If you want to learn the whole history, you’ve also got to learn the “herstory.” Celebrate women’s historical and modern contributions to art, literature, politics and more during Women’s History Month and all year round by planning a trip to one of these museums and historic sites honoring women in the U.S. and beyond.
Hyde Park, New York
Eleanor Roosevelt is one of the most influential American First Ladies and, perhaps, one of the most famous women in American history. Visit Val-Kill, her personal retreat and the first National Historic Site devoted to a First Lady, to learn about her life and accomplishments. You can also learn about this famous First Lady during “Tea with Eleanor” at Roosevelt Campobello International Park in New Brunswick, Canada—the Roosevelts’ summer retreat.
Learn about Rosa Parks, "The Mother of the Civil Rights Movement" at the Rosa Parks Museum at Troy University, where interactive exhibits tell the story of Rosa Parks, the Montgomery bus boycott and its role in the civil rights movement. And there’s lots more to learn along the Civil Rights Trail.
Santa Fe, New Mexico
A trip to Santa Fe would not be complete without a docent-led visit to the Georgia O’Keeffe Museum. The museum holds the largest collection of the works of Georgia O’Keeffe, one of the most significant artists and feminists of the 20th century.
While you’re in the neighborhood, take a field trip to The Ghost Ranch Education and Retreat Center in Abiquiu — just an hour drive from Santa Fe — to explore Georgia’s home and studio and take in the stunning Southwest landscapes that inspired her.
Althorp House, where Princess Diana’s brother Charles resides, has been home to the Spencer family for over 500 years. Visit the 13,000-acre estate in the English countryside to see Diana’s childhood bedroom and learn about her life as a girl. Visit with Road Scholar to walk through the estate with Diana’s security guard, Ken Wharfe.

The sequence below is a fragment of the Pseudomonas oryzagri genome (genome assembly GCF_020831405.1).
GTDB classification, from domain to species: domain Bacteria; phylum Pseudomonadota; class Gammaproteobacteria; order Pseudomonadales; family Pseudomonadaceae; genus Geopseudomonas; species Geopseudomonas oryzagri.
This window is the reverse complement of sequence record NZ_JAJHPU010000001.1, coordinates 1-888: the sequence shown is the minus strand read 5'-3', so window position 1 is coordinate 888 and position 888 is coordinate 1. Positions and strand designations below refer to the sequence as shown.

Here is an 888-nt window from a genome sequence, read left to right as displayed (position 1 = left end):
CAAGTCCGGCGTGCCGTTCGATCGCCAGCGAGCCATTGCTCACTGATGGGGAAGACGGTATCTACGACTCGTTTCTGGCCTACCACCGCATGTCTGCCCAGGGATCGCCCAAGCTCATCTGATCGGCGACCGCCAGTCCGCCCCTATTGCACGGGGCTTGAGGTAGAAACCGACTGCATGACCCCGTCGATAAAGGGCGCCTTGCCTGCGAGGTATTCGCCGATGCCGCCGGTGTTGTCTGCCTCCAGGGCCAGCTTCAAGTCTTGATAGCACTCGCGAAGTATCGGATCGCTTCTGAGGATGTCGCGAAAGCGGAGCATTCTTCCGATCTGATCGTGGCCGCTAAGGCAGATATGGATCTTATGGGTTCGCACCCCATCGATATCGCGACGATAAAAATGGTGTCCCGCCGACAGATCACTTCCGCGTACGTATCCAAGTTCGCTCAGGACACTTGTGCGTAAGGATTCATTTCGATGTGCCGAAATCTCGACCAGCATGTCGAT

If you’re visiting Althorp, you’ll likely be flying into and spending some time in London. If so, be sure to stop at Kensington Palace to see some of Princess Diana’s most famous outfits and to learn about another fierce British leader, Queen Victoria.
Lake Junaluska, North Carolina
Join scholars and intellectuals at beautiful Lake Junaluska in the Great Smoky Mountains of Western North Carolina to learn about local women’s history. Delve into the achievements of Appalachian women during daily lectures, and find out about the matriarchal customs of the local Cherokee tribe.
Study the life and legacy of world-renowned British author Jane Austen as you visit visit her hometown of Bath. It is said that Jane was unhappy during her time in Bath and did not do much writing here. But her social life in here served as inspiration for much of her future works. Visit the Jane Austen Centre to learn about the impact that the city had on her and see a life-size wax model of the author.
Seneca Falls, New York
This 6.8-acre park was established in 1989 to commemorate the work done in this area during the women’s suffrage movement. Visit the Wesleyan Chapel, the site of the first women’s rights convention, and explore Elizabeth Cady Stanton’s house to learn about Elizabeth and other early women's rights activists.